A Few
Lovely Old Photos
for
Your Enjoyment


Did you know that in the year 1886, the first
Van Horse Parade was held in London? Awards of Horse Brasses
were given out by the RSPCA. The horses were of ALL breeds and crossbreeds,
types and sizes, but all had one thing in common - they pulled Vans
or Carts in the City. Since then, the collecting of Horse Brasses
has had a wide appeal and we have quite a large collection of our own.

PLEASE NOTE
If you are viewing this page on a wide screen monitor, any pictures might
appear wider and the horses etc. will be stretched, and unfortunately appear
a lot longer in body than they are. Setting your screen resolution to 1280 x 720 pixels
will probably correct the problem.


Many years ago in the British Isles, those those who drove a
delivery horse and cart, were called "Vanners", "Carters" or
sometimes "Bogies".
Their horses, which were of many sizes and types,
soon became known as "Vanners" also.
The Gypsies, when they had horses which
they considered not of breeding quality or surplus
horses, sold such horses to the Vanners as public work
horses. Most ended up in large cities to work there for
the rest of their lives. The above is a rare photo of
a Vanner, washing down his horse after a day's work.
There were actually special baths in large cities, such
as this one, purely for washing down Vanner horses after
work. This picture was taken in London in 1920.
This Vanner and horse, worked for the London and North
Eastern Railway, who operated their own baths for the
Vanner horses. There is no doubt that this fellow started
off as a Gypsy Horse. At first I thought his tail
had been docked, but careful inspection of the picture,
showed that it was actually a full tail and most of it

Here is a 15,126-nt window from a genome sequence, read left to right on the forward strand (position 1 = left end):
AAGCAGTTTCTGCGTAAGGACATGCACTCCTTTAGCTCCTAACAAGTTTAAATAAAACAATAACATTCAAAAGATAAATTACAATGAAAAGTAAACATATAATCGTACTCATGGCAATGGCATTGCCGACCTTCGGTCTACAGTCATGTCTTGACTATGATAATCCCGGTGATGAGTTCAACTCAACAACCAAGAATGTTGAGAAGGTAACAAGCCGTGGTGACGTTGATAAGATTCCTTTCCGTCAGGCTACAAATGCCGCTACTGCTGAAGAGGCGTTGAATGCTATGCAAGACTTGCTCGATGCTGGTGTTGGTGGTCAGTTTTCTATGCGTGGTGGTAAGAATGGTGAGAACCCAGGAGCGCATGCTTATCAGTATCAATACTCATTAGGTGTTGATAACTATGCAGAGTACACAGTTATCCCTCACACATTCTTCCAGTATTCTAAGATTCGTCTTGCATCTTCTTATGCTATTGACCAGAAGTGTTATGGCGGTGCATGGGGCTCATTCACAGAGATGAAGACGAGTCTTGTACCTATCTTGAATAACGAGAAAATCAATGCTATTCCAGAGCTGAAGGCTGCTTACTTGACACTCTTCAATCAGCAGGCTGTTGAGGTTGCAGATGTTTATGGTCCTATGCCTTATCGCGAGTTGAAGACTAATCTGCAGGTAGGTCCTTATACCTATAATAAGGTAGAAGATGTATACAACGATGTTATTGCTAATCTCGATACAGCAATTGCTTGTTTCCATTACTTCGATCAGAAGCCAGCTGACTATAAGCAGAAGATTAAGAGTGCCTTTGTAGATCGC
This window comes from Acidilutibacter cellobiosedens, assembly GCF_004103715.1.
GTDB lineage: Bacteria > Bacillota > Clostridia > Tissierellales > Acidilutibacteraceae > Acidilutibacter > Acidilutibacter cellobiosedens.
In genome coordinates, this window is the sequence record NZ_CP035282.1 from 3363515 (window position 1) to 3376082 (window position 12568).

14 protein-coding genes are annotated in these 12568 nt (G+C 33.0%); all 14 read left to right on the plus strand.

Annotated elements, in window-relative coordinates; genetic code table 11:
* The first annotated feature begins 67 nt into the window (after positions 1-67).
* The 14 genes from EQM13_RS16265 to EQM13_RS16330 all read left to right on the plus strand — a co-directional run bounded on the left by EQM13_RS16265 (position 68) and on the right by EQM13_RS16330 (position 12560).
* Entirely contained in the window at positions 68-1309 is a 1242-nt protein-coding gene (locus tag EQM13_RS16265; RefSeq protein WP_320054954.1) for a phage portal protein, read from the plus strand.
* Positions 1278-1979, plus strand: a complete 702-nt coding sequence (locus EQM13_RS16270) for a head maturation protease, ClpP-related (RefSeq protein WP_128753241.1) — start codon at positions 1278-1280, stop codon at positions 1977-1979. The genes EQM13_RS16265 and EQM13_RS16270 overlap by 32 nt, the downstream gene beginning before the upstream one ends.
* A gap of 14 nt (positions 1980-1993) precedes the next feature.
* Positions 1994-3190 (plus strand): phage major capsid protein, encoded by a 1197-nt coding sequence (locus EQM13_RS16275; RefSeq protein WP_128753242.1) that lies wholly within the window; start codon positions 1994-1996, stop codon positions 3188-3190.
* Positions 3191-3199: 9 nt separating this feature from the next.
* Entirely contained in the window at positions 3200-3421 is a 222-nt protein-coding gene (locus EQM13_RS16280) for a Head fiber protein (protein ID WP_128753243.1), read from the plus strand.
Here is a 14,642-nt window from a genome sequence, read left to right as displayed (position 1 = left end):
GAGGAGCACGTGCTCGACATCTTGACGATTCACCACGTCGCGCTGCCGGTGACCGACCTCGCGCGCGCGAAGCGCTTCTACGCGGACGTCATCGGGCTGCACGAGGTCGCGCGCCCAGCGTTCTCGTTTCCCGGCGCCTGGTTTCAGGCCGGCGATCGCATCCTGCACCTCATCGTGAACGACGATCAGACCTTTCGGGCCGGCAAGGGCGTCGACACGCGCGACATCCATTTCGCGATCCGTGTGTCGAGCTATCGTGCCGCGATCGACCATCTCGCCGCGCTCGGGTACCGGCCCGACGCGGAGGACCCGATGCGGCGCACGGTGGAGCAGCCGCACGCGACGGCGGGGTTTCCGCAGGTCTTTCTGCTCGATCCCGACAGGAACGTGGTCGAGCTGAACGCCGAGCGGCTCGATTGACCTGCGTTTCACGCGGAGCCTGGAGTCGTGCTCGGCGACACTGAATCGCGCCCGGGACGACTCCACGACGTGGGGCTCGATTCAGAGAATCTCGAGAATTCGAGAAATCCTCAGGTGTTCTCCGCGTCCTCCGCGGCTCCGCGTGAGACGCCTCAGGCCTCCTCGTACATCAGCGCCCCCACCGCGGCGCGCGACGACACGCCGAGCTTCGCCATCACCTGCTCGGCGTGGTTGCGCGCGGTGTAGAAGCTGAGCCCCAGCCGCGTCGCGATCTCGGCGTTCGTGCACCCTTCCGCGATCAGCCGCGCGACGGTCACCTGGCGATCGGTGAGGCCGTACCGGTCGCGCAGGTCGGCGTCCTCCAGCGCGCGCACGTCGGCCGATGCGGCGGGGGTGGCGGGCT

was braided. He almost has an English Saddle marking on his
back. At least he looks well fed and loved.



Here's a wonderful old photo, taken in England in 1902.
It shows a Gypsy family resting after a day's travel.
As always, their horse is seen as part of the family.



Here's a lovely old postcard from France - circa 1934.
It is entitled
Pelerinage aux Stes-Maries-de-la-Mer.



While obviously not a Gypsy Horse, here's a great old photo
of a Vanner and his horse and van. He worked for a local
Butcher, delivering meat in Margate, England. Photo taken 1897.



Another Vanner.
This time a lady delivering milk. Circa 1900.



Yet another milkman delivering milk about 1900.
When I grew up in England, our milk was always
delivered via horse and milk cart. Each horse knew
exactly which houses to stop outside, while the milkman
just walked along side, taking bottles up to the front
door of each house.



A Lovely old photo from 1905 taken in Fowey, Cornwall.
Many generations of my Father's family lived in this area.
Could that be a Gypsy Horse we see there waiting patiently?



Another very old photo of a Vanner and his horses.



I wonder who this big horse was.



I love this old photo of a Vanner and
his beautiful horses.



A great old photo of Appleby Horse Fair.



A Roving Band of English Gypsies.



A lovely old photo, taken in the village of,
Botley, Hampshire. Obviously a Vanner making deliveries.



A rare photo of two Gypsy Horses and a foal,
with a Surrey and couple. Sorry it's so blurry,
but it's the best I could do with the copy I have.
This was circa 1902.



A great old postcard of a Shire of long ago.
Who knows - he might just be the ancestor of some
of our own horses today.



Gypsy Camp. Blackpool 1896.


Gypsy and his horse. 1925.


Gypsies camped on a Church Common in Northhamptonshire.



I just had to add this photo.
This is said to be the largest known horse in the world.
His name was Brooklyn Supreme.
He was a purebred Belgian Stallion,
standing 19.2 tall. He was said to have weighed
over 3,200 lbs. He was foaled in Iowa in 1928 and died in 1948.
That is a lot of horse!
My thanks to Andrea Foley for sending along this photo.

Our thanks to The Gypsy Lore Collection. University of Liverpool,
for many of the photos shown on this page.



~*~*~*~*~*~*~*~*~

"A Traveller!
By my faith,
you have great reason to be sad."
From
"As You Like It"
by
William Shakespeare


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Copyright E. DeLeo. 2003.


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